Monday, May 27, 2019

Playing the Numbers

One of the social sins that can impoverish us ethically and financially is gambling.  “Playing the numbers” is something that I have never wanted to try,  By nature I am a “penny pincher” so I cannot even imagine taking chances with money.  I agree with a friend who used to say, “I’ve been blessed financially.  I’ve had enough money to buy everything I needed and some of the things I’ve wanted.  But I’ve never had enough money to risk throwing it away!”

But I am discovering that there are non-monetary ways of “playing the numbers” and I have little choice but to play.  My aging and scarred lungs cannot take in as much oxygen as my body requires.  So I have to give them supplemental oxygen constantly in order for my body to function. 

I wear a little`device around my neck - an oximeter - that tells me numerically whether my body is getting enough oxygen.  At 90% or more, I’m at a functional level.  If the reading is in the 80s or 70s, my body is getting “oxygen hungry” and needs a boost.  I can usually tell  by the way my body feels but sometimes a spell of “oxygen starvation” can come on quickly.  Then I have to check the oximeter reading to make sure what is going on!  So even though I’ve never wanted to gamble, life and declining health are forcing me to “play the numbers” frequently!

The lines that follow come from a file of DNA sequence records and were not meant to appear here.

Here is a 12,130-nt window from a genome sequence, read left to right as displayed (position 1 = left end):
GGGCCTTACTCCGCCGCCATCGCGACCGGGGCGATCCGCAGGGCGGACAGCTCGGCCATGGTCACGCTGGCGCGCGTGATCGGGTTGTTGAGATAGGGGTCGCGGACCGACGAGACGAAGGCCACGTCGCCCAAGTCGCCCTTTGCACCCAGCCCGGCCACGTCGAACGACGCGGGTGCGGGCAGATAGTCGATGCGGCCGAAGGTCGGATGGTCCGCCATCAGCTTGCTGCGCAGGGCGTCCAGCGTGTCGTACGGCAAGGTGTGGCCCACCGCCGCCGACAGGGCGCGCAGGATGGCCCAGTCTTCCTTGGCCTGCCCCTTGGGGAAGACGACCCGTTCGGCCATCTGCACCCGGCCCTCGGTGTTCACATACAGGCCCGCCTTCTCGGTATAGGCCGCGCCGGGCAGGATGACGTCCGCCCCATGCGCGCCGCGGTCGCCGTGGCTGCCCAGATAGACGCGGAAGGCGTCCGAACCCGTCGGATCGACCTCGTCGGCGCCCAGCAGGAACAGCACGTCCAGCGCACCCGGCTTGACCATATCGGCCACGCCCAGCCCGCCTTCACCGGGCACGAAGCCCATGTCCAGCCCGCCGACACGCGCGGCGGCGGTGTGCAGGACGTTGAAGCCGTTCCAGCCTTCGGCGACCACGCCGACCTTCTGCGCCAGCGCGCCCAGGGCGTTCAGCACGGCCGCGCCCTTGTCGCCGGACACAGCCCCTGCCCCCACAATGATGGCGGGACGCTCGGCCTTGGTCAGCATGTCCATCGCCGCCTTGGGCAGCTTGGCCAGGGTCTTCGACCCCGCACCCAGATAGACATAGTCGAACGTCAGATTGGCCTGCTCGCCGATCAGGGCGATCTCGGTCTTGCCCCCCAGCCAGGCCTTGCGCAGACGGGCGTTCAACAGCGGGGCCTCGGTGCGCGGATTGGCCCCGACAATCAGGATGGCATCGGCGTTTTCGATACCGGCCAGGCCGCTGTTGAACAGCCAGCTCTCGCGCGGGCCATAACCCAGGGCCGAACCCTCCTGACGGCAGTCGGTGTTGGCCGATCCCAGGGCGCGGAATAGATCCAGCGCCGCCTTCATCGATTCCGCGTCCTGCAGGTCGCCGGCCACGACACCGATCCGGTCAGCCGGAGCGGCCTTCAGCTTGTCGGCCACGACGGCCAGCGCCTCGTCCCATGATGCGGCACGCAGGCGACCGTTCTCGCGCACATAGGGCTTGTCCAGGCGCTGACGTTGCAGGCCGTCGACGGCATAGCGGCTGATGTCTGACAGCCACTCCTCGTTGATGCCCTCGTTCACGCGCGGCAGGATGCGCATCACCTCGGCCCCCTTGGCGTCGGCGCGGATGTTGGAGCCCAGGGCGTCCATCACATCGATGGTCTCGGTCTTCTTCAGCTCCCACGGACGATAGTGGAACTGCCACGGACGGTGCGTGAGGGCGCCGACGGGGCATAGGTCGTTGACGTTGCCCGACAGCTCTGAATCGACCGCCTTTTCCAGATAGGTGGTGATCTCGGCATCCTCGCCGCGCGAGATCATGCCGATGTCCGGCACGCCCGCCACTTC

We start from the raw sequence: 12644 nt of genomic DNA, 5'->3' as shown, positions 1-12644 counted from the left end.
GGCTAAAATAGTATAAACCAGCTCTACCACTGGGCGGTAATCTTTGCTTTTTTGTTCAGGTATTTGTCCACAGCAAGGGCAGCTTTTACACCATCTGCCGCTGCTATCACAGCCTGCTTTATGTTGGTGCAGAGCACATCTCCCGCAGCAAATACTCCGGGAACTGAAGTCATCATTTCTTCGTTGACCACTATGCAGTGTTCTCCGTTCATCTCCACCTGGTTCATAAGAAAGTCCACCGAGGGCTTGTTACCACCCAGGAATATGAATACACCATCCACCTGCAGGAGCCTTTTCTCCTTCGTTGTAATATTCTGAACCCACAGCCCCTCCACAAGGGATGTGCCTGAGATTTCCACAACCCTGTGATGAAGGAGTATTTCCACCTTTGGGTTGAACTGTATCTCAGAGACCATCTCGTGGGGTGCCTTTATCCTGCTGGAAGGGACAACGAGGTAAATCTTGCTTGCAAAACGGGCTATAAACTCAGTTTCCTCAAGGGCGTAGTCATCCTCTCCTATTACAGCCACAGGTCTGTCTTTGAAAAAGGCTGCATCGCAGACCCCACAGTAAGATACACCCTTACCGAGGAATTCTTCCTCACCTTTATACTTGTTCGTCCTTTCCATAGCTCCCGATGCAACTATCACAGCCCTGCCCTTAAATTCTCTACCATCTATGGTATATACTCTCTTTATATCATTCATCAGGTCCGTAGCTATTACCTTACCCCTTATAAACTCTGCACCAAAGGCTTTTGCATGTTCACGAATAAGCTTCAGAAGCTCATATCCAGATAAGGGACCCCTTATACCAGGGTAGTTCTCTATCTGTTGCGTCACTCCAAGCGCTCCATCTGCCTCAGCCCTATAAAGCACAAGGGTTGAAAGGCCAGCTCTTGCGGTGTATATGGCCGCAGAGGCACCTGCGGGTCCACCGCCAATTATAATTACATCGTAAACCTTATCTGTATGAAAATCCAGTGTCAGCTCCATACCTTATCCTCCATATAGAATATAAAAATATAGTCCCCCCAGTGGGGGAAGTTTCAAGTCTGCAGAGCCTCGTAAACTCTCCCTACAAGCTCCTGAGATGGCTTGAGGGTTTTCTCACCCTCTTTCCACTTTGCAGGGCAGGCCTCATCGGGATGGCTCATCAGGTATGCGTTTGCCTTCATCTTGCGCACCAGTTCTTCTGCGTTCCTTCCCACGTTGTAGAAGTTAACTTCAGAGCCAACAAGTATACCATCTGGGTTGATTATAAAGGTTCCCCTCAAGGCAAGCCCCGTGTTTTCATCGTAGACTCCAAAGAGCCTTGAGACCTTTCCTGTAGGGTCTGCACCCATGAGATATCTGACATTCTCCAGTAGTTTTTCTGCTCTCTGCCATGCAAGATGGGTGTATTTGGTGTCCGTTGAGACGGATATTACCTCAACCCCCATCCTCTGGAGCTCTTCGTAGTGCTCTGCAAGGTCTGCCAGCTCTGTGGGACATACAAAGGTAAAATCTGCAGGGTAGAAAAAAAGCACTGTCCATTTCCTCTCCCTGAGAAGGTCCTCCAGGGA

Several weeks ago a friend and a hired helper took me to an appointment at my lung doctor’s office while Bruce was recuperating from his heart surgery in the hospital.  The doctor’s staff always invites me to use their oxygen tank to save use on my own tank.  We were talking together paying no attention to the oxygen tank when suddenly I began to rapidly get very short of breath.  My oximeter reported low 70s.  I was in trouble!

I glanced at the oxygen tank I was connected to -- and it was empty!  The staff quickly got me connected back to my own tank and I could breathe again.  What a relief!

We headed home from the doctor’s office and I got out of the car to walk into the house -  but could not even stand up.  My own tank of oxygen had run empty and my number was at 55%!  I was in big trouble!  I was losing consciousness as they quickly got me into the wheelchair we were wise enough to take along.  I don’t know how they got me into the house and re-connected to my oxygen concentrator, but they did it somehow!  (The concentrator is a machine that converts room air into oxygen and so provides a constant supply.)

It took several hours to recover from that event but it did teach me to check more often to see how much oxygen there is left in a tank!

We’ve learned a lot in the past 18 months about the use and care of a supplemental oxygen system.  But, even so, it still often feels like a gamble, a game of chance.  I’m  “playing the numbers” to survive.  But perhaps that is the penance I must do for passing judgment on other people’s sins!

MarySue Helstern Rosenberger
27 May 2019